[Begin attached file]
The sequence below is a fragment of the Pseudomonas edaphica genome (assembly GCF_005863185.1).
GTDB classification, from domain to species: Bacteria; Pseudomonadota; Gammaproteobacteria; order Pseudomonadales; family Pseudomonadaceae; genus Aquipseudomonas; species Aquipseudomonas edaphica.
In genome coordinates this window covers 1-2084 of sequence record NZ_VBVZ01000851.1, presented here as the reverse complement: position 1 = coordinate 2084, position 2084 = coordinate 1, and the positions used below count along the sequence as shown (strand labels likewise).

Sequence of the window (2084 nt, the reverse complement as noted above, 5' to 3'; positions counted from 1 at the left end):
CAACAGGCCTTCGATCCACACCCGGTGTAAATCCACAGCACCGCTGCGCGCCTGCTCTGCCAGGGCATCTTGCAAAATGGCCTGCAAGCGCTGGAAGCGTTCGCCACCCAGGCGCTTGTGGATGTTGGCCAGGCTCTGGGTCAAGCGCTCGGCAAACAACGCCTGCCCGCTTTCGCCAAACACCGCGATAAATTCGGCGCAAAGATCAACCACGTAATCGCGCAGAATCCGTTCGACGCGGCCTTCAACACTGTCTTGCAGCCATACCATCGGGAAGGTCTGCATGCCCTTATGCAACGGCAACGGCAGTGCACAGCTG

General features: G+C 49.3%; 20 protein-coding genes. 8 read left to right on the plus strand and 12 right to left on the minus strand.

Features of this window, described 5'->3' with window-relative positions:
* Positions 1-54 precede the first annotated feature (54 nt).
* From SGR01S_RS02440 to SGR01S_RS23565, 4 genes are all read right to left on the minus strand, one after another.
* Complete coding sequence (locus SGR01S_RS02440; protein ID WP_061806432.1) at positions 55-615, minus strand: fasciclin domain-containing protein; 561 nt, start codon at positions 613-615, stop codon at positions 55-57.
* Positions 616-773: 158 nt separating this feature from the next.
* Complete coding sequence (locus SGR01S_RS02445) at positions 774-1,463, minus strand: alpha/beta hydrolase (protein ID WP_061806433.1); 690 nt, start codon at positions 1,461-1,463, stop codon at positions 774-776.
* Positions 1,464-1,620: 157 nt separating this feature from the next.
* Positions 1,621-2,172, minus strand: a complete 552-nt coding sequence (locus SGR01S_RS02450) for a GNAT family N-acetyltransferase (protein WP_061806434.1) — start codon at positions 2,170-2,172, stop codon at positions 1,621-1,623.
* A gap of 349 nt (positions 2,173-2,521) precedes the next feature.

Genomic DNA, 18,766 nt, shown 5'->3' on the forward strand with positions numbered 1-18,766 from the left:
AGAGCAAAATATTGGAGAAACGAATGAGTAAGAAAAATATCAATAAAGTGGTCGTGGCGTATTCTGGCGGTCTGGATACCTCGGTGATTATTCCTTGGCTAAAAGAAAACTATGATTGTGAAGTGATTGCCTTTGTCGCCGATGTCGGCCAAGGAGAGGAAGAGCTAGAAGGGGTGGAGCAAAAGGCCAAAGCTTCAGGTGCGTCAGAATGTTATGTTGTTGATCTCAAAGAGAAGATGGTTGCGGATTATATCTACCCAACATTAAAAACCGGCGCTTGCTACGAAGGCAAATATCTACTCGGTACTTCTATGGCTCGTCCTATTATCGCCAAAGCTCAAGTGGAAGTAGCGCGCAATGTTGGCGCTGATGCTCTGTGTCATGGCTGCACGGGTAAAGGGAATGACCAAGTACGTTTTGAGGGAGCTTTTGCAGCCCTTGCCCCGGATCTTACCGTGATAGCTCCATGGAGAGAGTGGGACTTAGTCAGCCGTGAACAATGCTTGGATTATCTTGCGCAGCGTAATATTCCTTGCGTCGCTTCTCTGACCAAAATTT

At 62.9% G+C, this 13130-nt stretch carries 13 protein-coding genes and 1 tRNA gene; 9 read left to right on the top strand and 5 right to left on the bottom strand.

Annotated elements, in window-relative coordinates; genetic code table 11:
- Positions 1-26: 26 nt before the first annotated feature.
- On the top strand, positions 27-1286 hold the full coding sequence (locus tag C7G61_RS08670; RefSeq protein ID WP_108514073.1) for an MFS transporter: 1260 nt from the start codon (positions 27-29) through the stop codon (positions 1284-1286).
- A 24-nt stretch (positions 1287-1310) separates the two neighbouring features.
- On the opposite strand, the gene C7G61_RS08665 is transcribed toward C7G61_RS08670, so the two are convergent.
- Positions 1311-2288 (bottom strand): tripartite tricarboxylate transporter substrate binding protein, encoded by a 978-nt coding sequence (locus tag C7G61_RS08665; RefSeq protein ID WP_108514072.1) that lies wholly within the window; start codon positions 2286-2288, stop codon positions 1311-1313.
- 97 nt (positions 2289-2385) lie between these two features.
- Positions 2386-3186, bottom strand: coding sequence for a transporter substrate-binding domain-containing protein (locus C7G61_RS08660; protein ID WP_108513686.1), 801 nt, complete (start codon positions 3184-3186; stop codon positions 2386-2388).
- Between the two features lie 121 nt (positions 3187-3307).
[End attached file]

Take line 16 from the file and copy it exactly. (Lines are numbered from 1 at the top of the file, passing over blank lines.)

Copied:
Genomic DNA, 18,766 nt, shown 5'->3' on the forward strand with positions numbered 1-18,766 from the left: